Exam 1 Review [Version 2]- Spring 2006 - Sparks

Exam 1 Review [Version 2]- Spring 2006 - Sparks - a The...

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1. Differences between: ionic forces, dipole forces, dispersion forces, and covalent bonds. a. dispersion forces are only important in molecules that are not polar. You can tell if a molecule is polar by looking at its molecular geometry and then assessing: Is the molecule symetrical? (both shape, and atoms in the molecule). If so, then it should not be polar. You should also check if there is a difference in electronegativity between atoms that are making up the molecule. If the molecule is not symetrical, and there is a difference in electronegativity between atoms in the molecule, then the molecule is polar. Polar molecules are subject to dipole-dipole intermolecular forces. As for covalent bonds, they fall into the category of intramolecular forces. If you need more help understanding, feel free to come by office hours on Wednesday. 2. Atomic #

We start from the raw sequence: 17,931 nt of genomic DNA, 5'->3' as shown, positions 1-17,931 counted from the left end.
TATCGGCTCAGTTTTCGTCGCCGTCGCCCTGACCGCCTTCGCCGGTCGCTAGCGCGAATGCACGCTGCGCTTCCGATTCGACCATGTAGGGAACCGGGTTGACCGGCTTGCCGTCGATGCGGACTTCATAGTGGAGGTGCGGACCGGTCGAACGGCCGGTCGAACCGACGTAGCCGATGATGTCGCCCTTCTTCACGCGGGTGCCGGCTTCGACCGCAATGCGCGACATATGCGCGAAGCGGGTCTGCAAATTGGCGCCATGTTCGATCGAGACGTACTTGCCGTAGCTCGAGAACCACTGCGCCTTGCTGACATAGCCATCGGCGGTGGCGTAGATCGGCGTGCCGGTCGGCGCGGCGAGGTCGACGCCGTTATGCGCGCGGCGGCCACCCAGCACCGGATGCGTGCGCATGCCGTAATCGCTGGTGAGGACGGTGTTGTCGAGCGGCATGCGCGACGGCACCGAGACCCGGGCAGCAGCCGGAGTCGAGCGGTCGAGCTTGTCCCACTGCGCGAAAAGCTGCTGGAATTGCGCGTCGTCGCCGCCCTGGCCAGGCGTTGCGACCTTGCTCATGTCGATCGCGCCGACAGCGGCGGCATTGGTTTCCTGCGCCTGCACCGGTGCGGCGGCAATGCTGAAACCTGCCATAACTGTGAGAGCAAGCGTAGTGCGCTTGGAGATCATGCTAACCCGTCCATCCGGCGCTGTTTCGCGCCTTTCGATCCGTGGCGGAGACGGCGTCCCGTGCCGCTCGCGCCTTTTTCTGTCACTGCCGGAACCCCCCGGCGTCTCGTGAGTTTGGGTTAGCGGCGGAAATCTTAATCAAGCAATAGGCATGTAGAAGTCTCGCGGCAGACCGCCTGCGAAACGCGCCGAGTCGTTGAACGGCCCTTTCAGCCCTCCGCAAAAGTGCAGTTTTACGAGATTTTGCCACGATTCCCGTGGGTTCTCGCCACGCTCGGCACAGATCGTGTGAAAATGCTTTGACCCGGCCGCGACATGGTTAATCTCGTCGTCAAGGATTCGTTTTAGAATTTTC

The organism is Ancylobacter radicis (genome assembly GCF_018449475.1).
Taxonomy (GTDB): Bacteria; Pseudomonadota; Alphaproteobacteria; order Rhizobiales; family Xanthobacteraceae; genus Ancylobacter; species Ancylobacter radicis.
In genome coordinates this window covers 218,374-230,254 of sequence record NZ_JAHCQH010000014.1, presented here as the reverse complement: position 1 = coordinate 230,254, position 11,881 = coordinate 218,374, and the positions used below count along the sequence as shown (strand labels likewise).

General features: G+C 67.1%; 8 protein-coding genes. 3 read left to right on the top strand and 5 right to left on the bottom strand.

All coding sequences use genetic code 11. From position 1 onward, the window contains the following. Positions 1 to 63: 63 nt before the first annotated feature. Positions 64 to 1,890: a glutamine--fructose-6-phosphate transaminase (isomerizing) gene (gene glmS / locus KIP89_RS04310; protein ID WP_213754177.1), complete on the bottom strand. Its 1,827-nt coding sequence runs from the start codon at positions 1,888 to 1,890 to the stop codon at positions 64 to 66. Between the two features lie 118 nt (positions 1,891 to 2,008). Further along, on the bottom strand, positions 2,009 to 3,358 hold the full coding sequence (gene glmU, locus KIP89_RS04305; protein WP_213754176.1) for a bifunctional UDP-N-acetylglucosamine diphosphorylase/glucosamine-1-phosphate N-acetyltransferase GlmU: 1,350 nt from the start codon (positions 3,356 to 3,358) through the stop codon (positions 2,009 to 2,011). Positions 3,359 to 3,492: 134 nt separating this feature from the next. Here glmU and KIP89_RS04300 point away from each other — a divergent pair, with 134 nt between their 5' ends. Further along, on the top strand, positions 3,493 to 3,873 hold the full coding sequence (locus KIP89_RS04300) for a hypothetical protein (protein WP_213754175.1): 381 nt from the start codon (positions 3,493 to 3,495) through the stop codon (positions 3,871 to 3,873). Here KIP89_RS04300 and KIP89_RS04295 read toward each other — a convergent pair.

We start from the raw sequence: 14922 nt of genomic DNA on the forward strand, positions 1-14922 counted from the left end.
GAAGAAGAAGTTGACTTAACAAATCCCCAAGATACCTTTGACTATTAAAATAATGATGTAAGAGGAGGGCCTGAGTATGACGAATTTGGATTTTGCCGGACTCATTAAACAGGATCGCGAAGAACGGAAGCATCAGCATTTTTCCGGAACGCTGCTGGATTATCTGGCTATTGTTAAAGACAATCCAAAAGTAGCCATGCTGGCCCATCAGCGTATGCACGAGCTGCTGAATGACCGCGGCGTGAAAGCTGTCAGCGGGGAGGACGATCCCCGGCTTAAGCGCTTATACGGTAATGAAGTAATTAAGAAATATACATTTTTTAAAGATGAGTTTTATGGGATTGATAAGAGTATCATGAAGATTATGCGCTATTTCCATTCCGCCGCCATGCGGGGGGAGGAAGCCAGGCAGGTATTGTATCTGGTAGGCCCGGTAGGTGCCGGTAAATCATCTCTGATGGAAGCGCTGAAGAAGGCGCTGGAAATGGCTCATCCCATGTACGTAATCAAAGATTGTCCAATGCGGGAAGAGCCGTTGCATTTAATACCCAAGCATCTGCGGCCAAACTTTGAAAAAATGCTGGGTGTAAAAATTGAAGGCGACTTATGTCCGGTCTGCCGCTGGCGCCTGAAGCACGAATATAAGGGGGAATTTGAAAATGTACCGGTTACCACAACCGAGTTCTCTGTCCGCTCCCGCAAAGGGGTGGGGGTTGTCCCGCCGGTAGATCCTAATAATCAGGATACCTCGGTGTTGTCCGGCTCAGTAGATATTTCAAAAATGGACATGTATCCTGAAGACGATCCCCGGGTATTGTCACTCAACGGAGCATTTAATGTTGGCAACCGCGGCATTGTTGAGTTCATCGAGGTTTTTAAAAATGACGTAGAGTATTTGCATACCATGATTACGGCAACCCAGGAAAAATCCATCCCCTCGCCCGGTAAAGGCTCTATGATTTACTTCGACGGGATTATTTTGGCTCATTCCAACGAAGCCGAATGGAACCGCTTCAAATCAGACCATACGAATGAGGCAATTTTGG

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Unformatted text preview: a. The atomic number is always equal to the number of protons in an atom. In a neutral atom, there are equal numbers of protons and electrons, so the atomic number is also equal to the number of electrons. In an ion, the atom has gained or lost some electrons, so the atomic number is no longer equal to the number of electrons. Let's look at a couple of examples: S^(2-) (sulfur with a negative 2 charge): In a neutral atom there would 16 protons, 16 electrons, and no net charge. Since there is a net charge of -2, we know there are two extra electrons. There are ALWAYS 16 protons in S, so there must now be 18 electrons. Na+: In a neutral atom there would 11 protons, 11 electrons, and no net charge. Since there is a net charge of +1, we know there is one more proton than electron. There are ALWAYS 11 protons in Na, so there must now be 10 electrons....
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